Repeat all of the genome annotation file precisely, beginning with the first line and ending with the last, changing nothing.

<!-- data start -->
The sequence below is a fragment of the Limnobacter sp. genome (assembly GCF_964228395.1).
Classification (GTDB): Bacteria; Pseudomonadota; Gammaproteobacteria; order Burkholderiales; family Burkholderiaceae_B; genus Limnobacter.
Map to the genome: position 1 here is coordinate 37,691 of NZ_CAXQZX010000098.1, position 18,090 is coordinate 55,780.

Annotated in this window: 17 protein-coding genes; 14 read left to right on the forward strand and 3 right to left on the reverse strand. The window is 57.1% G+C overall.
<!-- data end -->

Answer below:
The sequence below is a fragment of the Limnobacter sp. genome (assembly GCF_964228395.1).
Classification (GTDB): Bacteria; Pseudomonadota; Gammaproteobacteria; order Burkholderiales; family Burkholderiaceae_B; genus Limnobacter.
Map to the genome: position 1 here is coordinate 37,691 of NZ_CAXQZX010000098.1, position 18,090 is coordinate 55,780.

Annotated in this window: 17 protein-coding genes; 14 read left to right on the forward strand and 3 right to left on the reverse strand. The window is 57.1% G+C overall.